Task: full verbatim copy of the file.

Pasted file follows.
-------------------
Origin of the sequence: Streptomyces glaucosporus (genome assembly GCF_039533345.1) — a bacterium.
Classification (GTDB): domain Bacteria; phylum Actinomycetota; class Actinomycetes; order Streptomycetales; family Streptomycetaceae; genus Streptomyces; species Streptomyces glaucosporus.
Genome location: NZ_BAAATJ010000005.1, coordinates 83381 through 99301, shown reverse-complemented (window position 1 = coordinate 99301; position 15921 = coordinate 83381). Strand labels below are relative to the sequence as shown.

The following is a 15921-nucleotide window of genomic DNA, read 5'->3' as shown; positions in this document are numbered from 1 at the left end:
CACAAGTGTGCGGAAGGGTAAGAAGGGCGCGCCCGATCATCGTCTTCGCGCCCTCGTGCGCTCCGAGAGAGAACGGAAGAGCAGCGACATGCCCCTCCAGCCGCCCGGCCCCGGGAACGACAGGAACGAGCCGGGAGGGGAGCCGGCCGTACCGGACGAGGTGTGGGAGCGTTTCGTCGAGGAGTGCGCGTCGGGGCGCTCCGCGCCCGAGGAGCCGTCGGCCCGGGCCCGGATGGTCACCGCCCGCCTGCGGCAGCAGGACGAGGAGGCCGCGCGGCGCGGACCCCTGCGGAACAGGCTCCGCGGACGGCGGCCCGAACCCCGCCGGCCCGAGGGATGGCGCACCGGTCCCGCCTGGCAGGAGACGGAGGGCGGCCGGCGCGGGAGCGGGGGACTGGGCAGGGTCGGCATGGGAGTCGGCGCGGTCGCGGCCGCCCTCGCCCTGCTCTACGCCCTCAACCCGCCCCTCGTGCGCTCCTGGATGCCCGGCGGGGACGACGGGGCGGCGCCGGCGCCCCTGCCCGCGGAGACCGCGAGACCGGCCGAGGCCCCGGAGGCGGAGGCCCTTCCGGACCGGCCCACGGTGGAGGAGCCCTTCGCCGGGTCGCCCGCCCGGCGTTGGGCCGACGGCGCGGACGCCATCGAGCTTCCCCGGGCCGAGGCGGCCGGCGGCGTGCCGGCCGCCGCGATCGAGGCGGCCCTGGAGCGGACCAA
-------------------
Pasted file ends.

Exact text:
Origin of the sequence: Streptomyces glaucosporus (genome assembly GCF_039533345.1) — a bacterium.
Classification (GTDB): domain Bacteria; phylum Actinomycetota; class Actinomycetes; order Streptomycetales; family Streptomycetaceae; genus Streptomyces; species Streptomyces glaucosporus.
Genome location: NZ_BAAATJ010000005.1, coordinates 83381 through 99301, shown reverse-complemented (window position 1 = coordinate 99301; position 15921 = coordinate 83381). Strand labels below are relative to the sequence as shown.

The following is a 15921-nucleotide window of genomic DNA, read 5'->3' as shown; positions in this document are numbered from 1 at the left end:
CACAAGTGTGCGGAAGGGTAAGAAGGGCGCGCCCGATCATCGTCTTCGCGCCCTCGTGCGCTCCGAGAGAGAACGGAAGAGCAGCGACATGCCCCTCCAGCCGCCCGGCCCCGGGAACGACAGGAACGAGCCGGGAGGGGAGCCGGCCGTACCGGACGAGGTGTGGGAGCGTTTCGTCGAGGAGTGCGCGTCGGGGCGCTCCGCGCCCGAGGAGCCGTCGGCCCGGGCCCGGATGGTCACCGCCCGCCTGCGGCAGCAGGACGAGGAGGCCGCGCGGCGCGGACCCCTGCGGAACAGGCTCCGCGGACGGCGGCCCGAACCCCGCCGGCCCGAGGGATGGCGCACCGGTCCCGCCTGGCAGGAGACGGAGGGCGGCCGGCGCGGGAGCGGGGGACTGGGCAGGGTCGGCATGGGAGTCGGCGCGGTCGCGGCCGCCCTCGCCCTGCTCTACGCCCTCAACCCGCCCCTCGTGCGCTCCTGGATGCCCGGCGGGGACGACGGGGCGGCGCCGGCGCCCCTGCCCGCGGAGACCGCGAGACCGGCCGAGGCCCCGGAGGCGGAGGCCCTTCCGGACCGGCCCACGGTGGAGGAGCCCTTCGCCGGGTCGCCCGCCCGGCGTTGGGCCGACGGCGCGGACGCCATCGAGCTTCCCCGGGCCGAGGCGGCCGGCGGCGTGCCGGCCGCCGCGATCGAGGCGGCCCTGGAGCGGACCAA